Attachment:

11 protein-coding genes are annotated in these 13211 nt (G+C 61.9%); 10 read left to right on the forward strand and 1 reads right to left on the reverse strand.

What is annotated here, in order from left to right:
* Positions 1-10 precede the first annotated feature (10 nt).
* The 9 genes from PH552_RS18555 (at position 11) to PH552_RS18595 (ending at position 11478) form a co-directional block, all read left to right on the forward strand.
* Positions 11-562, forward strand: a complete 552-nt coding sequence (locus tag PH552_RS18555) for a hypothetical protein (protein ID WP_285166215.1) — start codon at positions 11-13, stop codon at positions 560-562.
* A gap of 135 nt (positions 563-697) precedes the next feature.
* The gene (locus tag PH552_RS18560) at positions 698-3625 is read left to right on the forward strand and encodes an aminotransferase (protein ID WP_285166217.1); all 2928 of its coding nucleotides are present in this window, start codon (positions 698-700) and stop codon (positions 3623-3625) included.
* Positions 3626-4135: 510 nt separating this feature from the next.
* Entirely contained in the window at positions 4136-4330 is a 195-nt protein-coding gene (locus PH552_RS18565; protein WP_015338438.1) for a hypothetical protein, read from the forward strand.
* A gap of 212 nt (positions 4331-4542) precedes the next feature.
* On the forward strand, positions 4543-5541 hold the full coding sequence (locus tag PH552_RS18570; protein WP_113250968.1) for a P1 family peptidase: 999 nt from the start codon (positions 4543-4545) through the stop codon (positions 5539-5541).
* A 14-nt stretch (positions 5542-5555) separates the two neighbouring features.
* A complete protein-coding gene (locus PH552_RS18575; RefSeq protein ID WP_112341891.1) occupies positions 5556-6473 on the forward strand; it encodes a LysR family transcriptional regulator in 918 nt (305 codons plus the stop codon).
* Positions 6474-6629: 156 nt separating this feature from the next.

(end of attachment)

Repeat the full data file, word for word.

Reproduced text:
11 protein-coding genes are annotated in these 13211 nt (G+C 61.9%); 10 read left to right on the forward strand and 1 reads right to left on the reverse strand.

What is annotated here, in order from left to right:
* Positions 1-10 precede the first annotated feature (10 nt).
* The 9 genes from PH552_RS18555 (at position 11) to PH552_RS18595 (ending at position 11478) form a co-directional block, all read left to right on the forward strand.
* Positions 11-562, forward strand: a complete 552-nt coding sequence (locus tag PH552_RS18555) for a hypothetical protein (protein ID WP_285166215.1) — start codon at positions 11-13, stop codon at positions 560-562.
* A gap of 135 nt (positions 563-697) precedes the next feature.
* The gene (locus tag PH552_RS18560) at positions 698-3625 is read left to right on the forward strand and encodes an aminotransferase (protein ID WP_285166217.1); all 2928 of its coding nucleotides are present in this window, start codon (positions 698-700) and stop codon (positions 3623-3625) included.
* Positions 3626-4135: 510 nt separating this feature from the next.
* Entirely contained in the window at positions 4136-4330 is a 195-nt protein-coding gene (locus PH552_RS18565; protein WP_015338438.1) for a hypothetical protein, read from the forward strand.
* A gap of 212 nt (positions 4331-4542) precedes the next feature.
* On the forward strand, positions 4543-5541 hold the full coding sequence (locus tag PH552_RS18570; protein WP_113250968.1) for a P1 family peptidase: 999 nt from the start codon (positions 4543-4545) through the stop codon (positions 5539-5541).
* A 14-nt stretch (positions 5542-5555) separates the two neighbouring features.
* A complete protein-coding gene (locus PH552_RS18575; RefSeq protein ID WP_112341891.1) occupies positions 5556-6473 on the forward strand; it encodes a LysR family transcriptional regulator in 918 nt (305 codons plus the stop codon).
* Positions 6474-6629: 156 nt separating this feature from the next.